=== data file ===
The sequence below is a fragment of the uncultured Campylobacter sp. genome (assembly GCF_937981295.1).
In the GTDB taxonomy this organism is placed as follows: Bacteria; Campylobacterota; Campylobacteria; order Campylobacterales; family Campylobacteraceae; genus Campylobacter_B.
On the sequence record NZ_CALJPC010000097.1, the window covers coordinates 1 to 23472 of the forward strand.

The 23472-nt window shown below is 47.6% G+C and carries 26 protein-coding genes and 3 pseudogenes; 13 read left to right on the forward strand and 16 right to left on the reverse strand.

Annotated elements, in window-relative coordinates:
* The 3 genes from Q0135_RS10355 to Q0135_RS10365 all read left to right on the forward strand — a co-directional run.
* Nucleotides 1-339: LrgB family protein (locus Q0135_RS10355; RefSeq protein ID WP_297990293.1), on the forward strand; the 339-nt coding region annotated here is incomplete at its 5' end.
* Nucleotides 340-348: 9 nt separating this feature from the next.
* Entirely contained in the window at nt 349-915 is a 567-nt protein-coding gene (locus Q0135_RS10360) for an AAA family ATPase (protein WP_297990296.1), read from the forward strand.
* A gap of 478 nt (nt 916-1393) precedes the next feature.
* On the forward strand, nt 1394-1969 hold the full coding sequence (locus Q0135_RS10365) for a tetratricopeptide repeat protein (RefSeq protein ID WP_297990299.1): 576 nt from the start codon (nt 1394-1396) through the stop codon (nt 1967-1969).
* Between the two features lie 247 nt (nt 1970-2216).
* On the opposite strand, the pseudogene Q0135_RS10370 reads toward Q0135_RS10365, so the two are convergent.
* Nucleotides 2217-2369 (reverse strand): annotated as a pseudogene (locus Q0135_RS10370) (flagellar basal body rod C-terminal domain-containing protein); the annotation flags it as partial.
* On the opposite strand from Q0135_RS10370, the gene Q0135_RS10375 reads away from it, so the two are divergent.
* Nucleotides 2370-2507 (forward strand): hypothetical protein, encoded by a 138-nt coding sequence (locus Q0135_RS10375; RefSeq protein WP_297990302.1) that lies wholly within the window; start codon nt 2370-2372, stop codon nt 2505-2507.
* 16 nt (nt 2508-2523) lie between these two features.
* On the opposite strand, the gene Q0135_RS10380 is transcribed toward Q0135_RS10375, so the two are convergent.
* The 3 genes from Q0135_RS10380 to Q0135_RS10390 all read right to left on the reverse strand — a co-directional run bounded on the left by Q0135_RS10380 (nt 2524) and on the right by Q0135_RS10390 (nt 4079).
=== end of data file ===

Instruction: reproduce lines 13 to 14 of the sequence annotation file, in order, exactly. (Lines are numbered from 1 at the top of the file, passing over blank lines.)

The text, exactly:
* On the opposite strand, the pseudogene Q0135_RS10370 reads toward Q0135_RS10365, so the two are convergent.
* Nucleotides 2217-2369 (reverse strand): annotated as a pseudogene (locus Q0135_RS10370) (flagellar basal body rod C-terminal domain-containing protein); the annotation flags it as partial.